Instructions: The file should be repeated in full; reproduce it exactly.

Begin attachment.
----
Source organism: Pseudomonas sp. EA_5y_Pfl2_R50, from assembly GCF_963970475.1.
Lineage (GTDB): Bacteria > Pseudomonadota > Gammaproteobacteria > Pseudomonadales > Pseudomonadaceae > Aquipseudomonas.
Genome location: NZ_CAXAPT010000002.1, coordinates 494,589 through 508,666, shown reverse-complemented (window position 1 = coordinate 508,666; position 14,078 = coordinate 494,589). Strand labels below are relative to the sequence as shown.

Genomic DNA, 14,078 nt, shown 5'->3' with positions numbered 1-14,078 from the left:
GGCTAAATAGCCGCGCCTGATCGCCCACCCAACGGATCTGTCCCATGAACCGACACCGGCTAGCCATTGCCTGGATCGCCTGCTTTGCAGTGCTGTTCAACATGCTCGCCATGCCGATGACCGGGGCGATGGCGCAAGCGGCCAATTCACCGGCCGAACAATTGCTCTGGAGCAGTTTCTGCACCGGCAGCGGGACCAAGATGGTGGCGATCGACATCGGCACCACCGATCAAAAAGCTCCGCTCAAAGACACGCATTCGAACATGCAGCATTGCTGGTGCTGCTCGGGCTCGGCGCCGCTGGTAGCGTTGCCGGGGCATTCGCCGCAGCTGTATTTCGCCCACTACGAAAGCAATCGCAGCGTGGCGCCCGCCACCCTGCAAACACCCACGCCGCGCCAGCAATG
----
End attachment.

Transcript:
Source organism: Pseudomonas sp. EA_5y_Pfl2_R50, from assembly GCF_963970475.1.
Lineage (GTDB): Bacteria > Pseudomonadota > Gammaproteobacteria > Pseudomonadales > Pseudomonadaceae > Aquipseudomonas.
Genome location: NZ_CAXAPT010000002.1, coordinates 494,589 through 508,666, shown reverse-complemented (window position 1 = coordinate 508,666; position 14,078 = coordinate 494,589). Strand labels below are relative to the sequence as shown.

Genomic DNA, 14,078 nt, shown 5'->3' with positions numbered 1-14,078 from the left:
GGCTAAATAGCCGCGCCTGATCGCCCACCCAACGGATCTGTCCCATGAACCGACACCGGCTAGCCATTGCCTGGATCGCCTGCTTTGCAGTGCTGTTCAACATGCTCGCCATGCCGATGACCGGGGCGATGGCGCAAGCGGCCAATTCACCGGCCGAACAATTGCTCTGGAGCAGTTTCTGCACCGGCAGCGGGACCAAGATGGTGGCGATCGACATCGGCACCACCGATCAAAAAGCTCCGCTCAAAGACACGCATTCGAACATGCAGCATTGCTGGTGCTGCTCGGGCTCGGCGCCGCTGGTAGCGTTGCCGGGGCATTCGCCGCAGCTGTATTTCGCCCACTACGAAAGCAATCGCAGCGTGGCGCCCGCCACCCTGCAAACACCCACGCCGCGCCAGCAATG